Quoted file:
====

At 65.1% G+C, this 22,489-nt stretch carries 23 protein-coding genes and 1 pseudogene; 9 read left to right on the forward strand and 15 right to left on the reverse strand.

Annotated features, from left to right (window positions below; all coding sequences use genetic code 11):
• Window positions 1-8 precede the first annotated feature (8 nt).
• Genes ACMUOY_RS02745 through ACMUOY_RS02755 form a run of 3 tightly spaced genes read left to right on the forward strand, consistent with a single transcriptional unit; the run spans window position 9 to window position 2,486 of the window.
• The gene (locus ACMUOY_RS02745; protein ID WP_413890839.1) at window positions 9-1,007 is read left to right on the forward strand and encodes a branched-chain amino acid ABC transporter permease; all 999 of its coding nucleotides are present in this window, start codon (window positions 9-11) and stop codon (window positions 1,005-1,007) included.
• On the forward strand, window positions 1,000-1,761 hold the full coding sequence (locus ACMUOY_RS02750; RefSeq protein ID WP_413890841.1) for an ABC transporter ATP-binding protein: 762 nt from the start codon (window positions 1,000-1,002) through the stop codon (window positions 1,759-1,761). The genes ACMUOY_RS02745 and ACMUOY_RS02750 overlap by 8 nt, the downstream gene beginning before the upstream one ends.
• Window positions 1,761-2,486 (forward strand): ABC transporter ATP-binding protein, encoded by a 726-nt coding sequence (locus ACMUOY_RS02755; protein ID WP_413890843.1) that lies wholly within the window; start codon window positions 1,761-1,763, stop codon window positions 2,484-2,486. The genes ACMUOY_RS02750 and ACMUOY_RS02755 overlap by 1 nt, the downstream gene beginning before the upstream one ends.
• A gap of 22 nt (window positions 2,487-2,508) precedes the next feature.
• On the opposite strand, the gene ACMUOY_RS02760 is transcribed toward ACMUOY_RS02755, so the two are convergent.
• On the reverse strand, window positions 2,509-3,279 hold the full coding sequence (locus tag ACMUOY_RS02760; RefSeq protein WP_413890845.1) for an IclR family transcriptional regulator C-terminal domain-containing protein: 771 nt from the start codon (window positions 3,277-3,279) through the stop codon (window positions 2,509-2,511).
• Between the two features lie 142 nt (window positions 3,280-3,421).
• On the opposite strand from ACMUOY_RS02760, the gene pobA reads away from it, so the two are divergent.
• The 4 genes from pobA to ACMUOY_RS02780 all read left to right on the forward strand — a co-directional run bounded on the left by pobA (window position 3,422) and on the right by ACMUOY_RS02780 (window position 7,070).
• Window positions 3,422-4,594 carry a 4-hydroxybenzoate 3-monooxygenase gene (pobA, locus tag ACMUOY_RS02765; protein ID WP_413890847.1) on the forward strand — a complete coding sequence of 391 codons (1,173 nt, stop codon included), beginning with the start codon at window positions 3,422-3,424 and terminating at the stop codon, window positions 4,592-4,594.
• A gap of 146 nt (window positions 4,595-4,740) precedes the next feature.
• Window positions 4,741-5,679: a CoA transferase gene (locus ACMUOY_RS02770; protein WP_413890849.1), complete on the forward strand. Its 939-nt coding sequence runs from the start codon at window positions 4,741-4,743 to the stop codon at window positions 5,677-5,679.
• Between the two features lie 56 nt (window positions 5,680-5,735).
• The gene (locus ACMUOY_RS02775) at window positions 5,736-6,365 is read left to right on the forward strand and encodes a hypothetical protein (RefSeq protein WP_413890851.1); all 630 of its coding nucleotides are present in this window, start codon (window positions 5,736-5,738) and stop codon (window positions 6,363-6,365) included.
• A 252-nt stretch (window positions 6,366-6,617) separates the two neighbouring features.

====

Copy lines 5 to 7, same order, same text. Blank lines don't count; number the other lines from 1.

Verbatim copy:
• The gene (locus ACMUOY_RS02745; protein ID WP_413890839.1) at window positions 9-1,007 is read left to right on the forward strand and encodes a branched-chain amino acid ABC transporter permease; all 999 of its coding nucleotides are present in this window, start codon (window positions 9-11) and stop codon (window positions 1,005-1,007) included.
• On the forward strand, window positions 1,000-1,761 hold the full coding sequence (locus ACMUOY_RS02750; RefSeq protein ID WP_413890841.1) for an ABC transporter ATP-binding protein: 762 nt from the start codon (window positions 1,000-1,002) through the stop codon (window positions 1,759-1,761). The genes ACMUOY_RS02745 and ACMUOY_RS02750 overlap by 8 nt, the downstream gene beginning before the upstream one ends.
• Window positions 1,761-2,486 (forward strand): ABC transporter ATP-binding protein, encoded by a 726-nt coding sequence (locus ACMUOY_RS02755; protein ID WP_413890843.1) that lies wholly within the window; start codon window positions 1,761-1,763, stop codon window positions 2,484-2,486. The genes ACMUOY_RS02750 and ACMUOY_RS02755 overlap by 1 nt, the downstream gene beginning before the upstream one ends.